Betty – Texas: I am 44 and on Social Security Disability. I recently moved from Minnesota to Texas to live with my mother and stepfather. I had recently changed my insurance from Humana to Coventry because their package looked reasonable. However, my new coverage is asking me to pay out of pocket 20 percent for my MRI’s, EKG, EMG, etc. I was scheduled for three MRIs just this month, and my 20 percent cost is more than $350. I only get $762 a month in disability income. I am very disappointed in this new insurer and wondered what plan would be more beneficial for me during open enrollment this fall? I have had to cancel all my diagnostic tests because I can’t afford them. Any advice?

    Phil Moeller: Betty, I only wish I had one of those frozen yogurt machines that could dispense Medicare benefits! Pull the lever and out would come the benefits that you need. Sigh! In the real world, you will have to wait for a better Medicare policy for next year. I’m assuming here you have been receiving disability payments for more than two years and thus already are on Medicare. Also, might you qualify for Medicaid? I’d suggest you contact the SHIP office in Texas and get help in selecting a new policy this fall for next year, and also see about Medicaid eligibility. In the meantime, if your disability payments are your only source of income, you should work now with SHIP to see if you are eligible for a Medicare Savings Program (MSP) to help defray your insurance costs, including help with premiums, deductibles and co-pays. You also may be entitled to receive help in paying for prescription drugs under Medicare’s Extra Help program.

    The post What happens to your Medicare when you marry? appeared first on PBS NewsHour.

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    Warren Weinstein, pictured here with his daughter in Pakistan in 2005, was killed in a U.S. counterterrorism operation in January 2015, the White House said on April 23, 2015. Photo courtesy of the Weinstein family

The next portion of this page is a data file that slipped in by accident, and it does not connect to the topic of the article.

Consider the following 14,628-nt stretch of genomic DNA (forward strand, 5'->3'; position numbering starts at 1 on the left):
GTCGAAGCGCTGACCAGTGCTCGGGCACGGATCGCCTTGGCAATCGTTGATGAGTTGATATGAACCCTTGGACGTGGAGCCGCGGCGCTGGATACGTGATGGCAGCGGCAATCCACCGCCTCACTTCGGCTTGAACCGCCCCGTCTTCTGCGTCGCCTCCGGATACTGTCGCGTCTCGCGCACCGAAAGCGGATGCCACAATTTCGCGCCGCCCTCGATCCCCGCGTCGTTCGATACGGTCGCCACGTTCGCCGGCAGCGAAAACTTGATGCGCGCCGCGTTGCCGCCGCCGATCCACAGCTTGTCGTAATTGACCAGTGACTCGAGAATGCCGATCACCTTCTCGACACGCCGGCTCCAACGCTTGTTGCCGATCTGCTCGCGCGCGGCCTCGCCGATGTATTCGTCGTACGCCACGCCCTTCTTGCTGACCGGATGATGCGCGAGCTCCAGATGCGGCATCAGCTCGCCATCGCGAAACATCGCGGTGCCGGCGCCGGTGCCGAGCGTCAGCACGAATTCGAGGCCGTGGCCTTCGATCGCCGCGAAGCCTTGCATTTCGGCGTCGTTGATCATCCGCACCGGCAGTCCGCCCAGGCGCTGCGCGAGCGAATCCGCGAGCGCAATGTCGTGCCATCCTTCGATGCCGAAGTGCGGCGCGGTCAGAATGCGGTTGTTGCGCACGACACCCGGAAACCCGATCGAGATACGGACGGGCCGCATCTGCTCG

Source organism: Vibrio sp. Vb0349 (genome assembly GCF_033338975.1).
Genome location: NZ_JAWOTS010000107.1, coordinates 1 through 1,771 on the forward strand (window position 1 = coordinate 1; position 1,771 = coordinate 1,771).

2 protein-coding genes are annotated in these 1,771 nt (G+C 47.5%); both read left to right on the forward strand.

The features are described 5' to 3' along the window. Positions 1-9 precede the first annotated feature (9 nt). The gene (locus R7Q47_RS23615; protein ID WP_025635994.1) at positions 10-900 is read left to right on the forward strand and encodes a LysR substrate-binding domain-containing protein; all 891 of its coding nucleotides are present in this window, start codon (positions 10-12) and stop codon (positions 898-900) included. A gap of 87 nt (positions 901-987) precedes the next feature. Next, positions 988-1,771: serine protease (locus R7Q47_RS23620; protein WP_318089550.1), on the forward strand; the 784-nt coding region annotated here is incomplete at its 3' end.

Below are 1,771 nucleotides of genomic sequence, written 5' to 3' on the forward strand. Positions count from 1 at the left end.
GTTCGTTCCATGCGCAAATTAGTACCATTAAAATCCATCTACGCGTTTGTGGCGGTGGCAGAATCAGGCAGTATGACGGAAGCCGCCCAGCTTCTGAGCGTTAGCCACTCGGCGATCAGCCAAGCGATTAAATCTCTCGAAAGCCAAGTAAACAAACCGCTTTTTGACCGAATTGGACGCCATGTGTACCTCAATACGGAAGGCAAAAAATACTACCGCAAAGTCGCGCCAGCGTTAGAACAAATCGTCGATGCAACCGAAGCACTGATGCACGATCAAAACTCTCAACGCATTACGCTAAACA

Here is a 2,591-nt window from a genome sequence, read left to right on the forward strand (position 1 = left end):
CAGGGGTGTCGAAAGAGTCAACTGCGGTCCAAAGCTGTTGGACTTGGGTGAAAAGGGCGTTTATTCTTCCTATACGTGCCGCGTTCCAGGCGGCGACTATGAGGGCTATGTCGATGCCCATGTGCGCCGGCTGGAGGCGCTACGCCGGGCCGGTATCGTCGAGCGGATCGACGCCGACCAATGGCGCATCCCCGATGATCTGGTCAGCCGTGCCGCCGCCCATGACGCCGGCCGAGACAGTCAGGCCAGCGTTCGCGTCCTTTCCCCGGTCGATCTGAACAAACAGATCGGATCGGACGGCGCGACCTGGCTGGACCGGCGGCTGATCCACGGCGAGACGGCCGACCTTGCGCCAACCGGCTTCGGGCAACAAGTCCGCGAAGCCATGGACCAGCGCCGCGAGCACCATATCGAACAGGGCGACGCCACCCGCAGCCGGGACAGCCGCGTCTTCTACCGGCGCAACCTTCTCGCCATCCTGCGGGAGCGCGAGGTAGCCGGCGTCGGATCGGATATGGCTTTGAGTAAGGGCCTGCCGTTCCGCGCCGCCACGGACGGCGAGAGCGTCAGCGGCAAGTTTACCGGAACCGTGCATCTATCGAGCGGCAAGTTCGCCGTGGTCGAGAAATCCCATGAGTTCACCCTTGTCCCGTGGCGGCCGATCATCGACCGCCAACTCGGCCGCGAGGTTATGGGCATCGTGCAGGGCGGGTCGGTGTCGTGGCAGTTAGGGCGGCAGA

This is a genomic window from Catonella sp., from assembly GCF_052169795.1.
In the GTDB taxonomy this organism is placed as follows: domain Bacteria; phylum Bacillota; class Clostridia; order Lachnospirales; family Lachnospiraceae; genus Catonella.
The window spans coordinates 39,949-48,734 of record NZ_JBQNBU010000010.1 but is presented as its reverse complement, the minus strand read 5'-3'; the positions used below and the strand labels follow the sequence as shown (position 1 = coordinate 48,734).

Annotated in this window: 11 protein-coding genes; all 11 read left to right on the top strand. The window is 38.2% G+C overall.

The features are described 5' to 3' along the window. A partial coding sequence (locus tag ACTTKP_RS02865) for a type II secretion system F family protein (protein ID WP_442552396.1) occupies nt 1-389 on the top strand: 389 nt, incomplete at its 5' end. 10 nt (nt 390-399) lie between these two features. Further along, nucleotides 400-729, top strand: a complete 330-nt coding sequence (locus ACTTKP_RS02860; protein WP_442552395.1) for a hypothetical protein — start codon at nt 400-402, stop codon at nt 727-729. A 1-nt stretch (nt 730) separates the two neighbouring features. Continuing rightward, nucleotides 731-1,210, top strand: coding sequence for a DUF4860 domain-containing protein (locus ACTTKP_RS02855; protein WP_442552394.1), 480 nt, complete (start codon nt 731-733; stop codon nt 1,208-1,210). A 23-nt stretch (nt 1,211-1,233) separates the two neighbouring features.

Warren Weinstein, pictured here with his daughter in Pakistan in 2005, was killed in a U.S. counterterrorism operation in January 2015, the White House said on April 23, 2015. Photo courtesy of the Weinstein family

    President Barack Obama announced a retooled hostage policy aimed at correcting the sense many families have that the government has let them down, he said Wednesday.

    The president said the families with loved ones held by terrorist networks told him they felt like a distraction to government agency officials and that they received information “begrudgingly.”

    “This ends today,” he said. “These families are to be treated like what they are – our trusted partners, active partners in the recovery of their loved ones.”

    Warren Weinstein, who was working for a Virginia-based consulting firm in Pakistan, was abducted in 2011 and held by members of al-Qaida until his death earlier this year.

    In January, Weinstein and an Italian hostage were accidentally killed in a drone strike on what U.S. intelligence determined was an al-Qaida compound in Pakistan.

    In a statement issued Wednesday, Weinstein’s wife Elaine reiterated her appeal to the government that it offer a coordinated and consistent approach to all hostages and their families.

    “We hope to be the last family that fails to receive the level of coordinated government support that those who serve abroad deserve when trouble finds them. As Warren’s case makes painfully clear, the people who take American citizens working abroad as hostages do not discriminate based on their job or employer, and neither should our government.”